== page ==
“If anything, Giovanni Palatucci represents the silence, self-righteousness and compliance of many young Italian officers who enthusiastically embraced Mussolini in his last disastrous steps,” Dr. Indrimi wrote in her letter to the United States Holocaust Memorial Museum. Some of the evidence was presented at a conference at New York University last year.
Perhaps the greatest recognition Palatucci received was being named in 1990 by Yad Vashem, Israel’s memorial to the Holocaust, as one of the Righteous Among the Nations — an honor roll of those who rescued Jews that also includes Oskar Schindler, the German industrialist who helped 1,200 Jews avoid the death camps.
After receiving the historians’ report, Yad Vashem said it had “commenced the process of thoroughly examining the documents,” Estee Yaari, the foreign media liaison, wrote in an e-mail.
The narrative of Palatucci’s selflessness became the subject of articles, books and a television movie. Last month the Giovanni Palatucci Association credited his otherworldly intervention for the miraculous disappearance of a man’s kidney tumor as part of the case being made for sainthood.
The Anti-Defamation League awarded Palatucci its Courage to Care Award on May 18, 2005, which Mayor Michael R. Bloomberg in turn declared to be Giovanni Palatucci Courage to Care Day. The International Raoul Wallenberg Foundation has a paean to him on its Web site.
The Rev. Federico Lombardi, a Vatican spokesman, said in an e-mail that the Vatican was aware of the questions raised and had asked a historian to study the matter.
An estimated 9,000 Jews were deported from Italy during World War II. But experts have noted that, although the 45,000 Jews in Italy were persecuted, most survived the war.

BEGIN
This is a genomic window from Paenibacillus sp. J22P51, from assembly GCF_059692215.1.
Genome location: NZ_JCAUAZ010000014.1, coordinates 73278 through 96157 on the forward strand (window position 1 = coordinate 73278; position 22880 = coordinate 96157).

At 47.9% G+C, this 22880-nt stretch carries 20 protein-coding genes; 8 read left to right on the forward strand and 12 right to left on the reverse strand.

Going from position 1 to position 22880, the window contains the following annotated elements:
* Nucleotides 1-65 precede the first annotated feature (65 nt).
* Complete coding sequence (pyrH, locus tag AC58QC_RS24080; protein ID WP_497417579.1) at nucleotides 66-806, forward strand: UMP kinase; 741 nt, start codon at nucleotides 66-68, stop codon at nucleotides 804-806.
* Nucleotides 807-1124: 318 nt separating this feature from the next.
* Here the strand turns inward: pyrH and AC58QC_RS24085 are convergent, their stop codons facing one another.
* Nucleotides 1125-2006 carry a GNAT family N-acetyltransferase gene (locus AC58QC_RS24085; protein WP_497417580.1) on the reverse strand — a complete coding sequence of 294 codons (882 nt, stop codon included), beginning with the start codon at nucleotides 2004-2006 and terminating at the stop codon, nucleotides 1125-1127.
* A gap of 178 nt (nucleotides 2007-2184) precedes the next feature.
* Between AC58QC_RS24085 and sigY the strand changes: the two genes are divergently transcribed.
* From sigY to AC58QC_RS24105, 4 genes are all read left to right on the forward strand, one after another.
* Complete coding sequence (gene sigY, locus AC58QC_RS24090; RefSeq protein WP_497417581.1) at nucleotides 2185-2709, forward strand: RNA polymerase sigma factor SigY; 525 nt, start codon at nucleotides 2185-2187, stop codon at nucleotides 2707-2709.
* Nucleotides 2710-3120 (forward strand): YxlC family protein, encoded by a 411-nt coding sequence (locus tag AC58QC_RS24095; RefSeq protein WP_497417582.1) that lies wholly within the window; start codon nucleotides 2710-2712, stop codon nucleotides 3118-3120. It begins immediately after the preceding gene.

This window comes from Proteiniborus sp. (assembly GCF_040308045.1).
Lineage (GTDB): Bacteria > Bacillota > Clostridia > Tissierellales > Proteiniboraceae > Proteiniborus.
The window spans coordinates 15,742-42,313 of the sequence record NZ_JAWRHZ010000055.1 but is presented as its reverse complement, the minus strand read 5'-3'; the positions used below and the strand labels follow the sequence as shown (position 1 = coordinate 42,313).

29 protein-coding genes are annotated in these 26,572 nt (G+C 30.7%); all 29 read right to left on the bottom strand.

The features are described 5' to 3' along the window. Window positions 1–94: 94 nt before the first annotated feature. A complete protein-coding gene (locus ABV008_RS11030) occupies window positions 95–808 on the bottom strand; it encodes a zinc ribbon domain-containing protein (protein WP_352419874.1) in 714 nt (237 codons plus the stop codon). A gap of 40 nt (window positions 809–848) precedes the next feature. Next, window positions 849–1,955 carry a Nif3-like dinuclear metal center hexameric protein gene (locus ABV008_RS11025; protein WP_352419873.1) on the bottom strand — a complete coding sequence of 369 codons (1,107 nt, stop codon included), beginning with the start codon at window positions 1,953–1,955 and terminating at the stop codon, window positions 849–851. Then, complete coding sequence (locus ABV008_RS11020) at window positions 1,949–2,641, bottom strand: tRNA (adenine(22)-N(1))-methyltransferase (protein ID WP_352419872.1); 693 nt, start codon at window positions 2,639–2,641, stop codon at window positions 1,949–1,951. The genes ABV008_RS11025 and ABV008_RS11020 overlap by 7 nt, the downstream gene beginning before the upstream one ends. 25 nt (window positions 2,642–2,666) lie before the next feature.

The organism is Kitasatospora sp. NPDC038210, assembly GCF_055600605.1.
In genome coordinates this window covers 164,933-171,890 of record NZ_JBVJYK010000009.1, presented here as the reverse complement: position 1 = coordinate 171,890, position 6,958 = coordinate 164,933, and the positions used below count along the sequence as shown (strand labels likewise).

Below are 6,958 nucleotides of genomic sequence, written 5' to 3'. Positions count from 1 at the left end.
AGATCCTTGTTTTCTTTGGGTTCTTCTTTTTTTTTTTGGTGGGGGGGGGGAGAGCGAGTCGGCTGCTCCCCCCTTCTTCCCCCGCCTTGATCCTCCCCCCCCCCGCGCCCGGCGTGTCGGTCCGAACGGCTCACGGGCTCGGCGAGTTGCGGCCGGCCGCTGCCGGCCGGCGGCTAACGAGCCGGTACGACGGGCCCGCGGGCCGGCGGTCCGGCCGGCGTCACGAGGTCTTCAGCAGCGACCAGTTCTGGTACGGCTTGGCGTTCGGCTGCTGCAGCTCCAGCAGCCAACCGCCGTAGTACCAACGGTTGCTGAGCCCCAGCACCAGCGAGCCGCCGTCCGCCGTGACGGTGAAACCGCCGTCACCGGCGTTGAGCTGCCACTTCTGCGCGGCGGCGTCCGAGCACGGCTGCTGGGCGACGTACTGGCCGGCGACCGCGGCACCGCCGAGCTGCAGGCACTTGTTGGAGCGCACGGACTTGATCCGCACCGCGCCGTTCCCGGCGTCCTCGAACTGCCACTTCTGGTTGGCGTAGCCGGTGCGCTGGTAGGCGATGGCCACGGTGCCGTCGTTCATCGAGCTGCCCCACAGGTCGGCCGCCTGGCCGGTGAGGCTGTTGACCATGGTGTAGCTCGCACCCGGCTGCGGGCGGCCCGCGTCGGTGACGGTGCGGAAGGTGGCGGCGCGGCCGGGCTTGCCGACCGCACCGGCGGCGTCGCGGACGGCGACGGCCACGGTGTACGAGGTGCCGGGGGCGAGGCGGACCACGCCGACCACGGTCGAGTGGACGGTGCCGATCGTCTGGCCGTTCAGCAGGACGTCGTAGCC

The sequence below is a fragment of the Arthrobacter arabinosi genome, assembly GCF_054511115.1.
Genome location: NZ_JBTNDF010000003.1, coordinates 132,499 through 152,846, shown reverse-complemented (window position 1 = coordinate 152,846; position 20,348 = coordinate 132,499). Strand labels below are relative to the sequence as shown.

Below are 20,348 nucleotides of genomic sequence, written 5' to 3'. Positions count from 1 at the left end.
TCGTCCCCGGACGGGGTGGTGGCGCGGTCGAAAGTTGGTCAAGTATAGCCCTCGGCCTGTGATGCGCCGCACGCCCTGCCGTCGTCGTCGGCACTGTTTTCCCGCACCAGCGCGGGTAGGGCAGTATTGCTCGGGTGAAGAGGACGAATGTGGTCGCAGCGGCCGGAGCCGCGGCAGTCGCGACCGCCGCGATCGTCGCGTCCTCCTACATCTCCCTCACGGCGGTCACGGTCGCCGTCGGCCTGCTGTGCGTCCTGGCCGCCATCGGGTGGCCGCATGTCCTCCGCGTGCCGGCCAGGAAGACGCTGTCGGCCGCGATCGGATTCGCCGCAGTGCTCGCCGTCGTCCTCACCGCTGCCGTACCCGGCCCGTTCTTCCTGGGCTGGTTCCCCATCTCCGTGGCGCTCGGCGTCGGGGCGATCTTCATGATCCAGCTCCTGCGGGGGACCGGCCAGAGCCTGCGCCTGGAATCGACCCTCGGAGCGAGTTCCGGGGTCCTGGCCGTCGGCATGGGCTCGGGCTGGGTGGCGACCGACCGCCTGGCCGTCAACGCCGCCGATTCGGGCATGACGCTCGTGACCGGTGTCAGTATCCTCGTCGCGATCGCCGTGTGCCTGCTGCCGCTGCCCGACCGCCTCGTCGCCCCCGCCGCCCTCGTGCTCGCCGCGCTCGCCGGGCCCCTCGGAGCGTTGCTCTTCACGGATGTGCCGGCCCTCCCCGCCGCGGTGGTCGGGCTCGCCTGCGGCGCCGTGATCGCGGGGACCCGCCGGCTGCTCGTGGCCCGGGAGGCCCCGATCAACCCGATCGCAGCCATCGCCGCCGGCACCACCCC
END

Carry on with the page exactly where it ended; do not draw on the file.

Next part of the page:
Still, many scholars portray the belated claims of some Italians that they went out of their way to save Jews as part of an attempt to recast Italy’s Fascist past. “The default statement of every Fascist leader after the war was that ‘I helped the Jews,’ ” Dr. Indrimi said.
Alexander Stille, a professor at the Columbia University journalism school who has reviewed some of the documents, said the Palatucci case was a result of three powerful institutions, all with a vested interest in publicizing what appeared to be a heroic tale: “The Italian government was anxious to rehabilitate itself and show that they were better and more humane than their Nazi allies. The Catholic Church was eager to tell a positive story about the church’s role during the war, and the State of Israel was eager to promote the idea of righteous gentiles and tell stories of right-minded ordinary people who helped to save ordinary Jews.”
Mr. Stille, whose recent family memoir, “The Force of Things,” includes a tale about his Jewish grandfather in Fiume, said, “Palatucci was the beneficiary of that.”
An article last month in the Italian newspaper Corriere Della Sera said that a growing chorus of historians and researchers had called the Palatucci rescue “a blatant scam orchestrated by friends and relatives.” The Palatucci association dismissed that account in an outraged letter to the newspaper.
The decision to remove the information about Palatucci from the United States Holocaust Memorial Museum’s exhibition, “Some Were Neighbors: Collaboration and Complicity in the Holocaust,” came last week, Andrew Hollinger, the museum’s director of communications, said. The information has already been removed from the exhibition’s Web site, he said, and the museum is working on removing it from the physical display as well.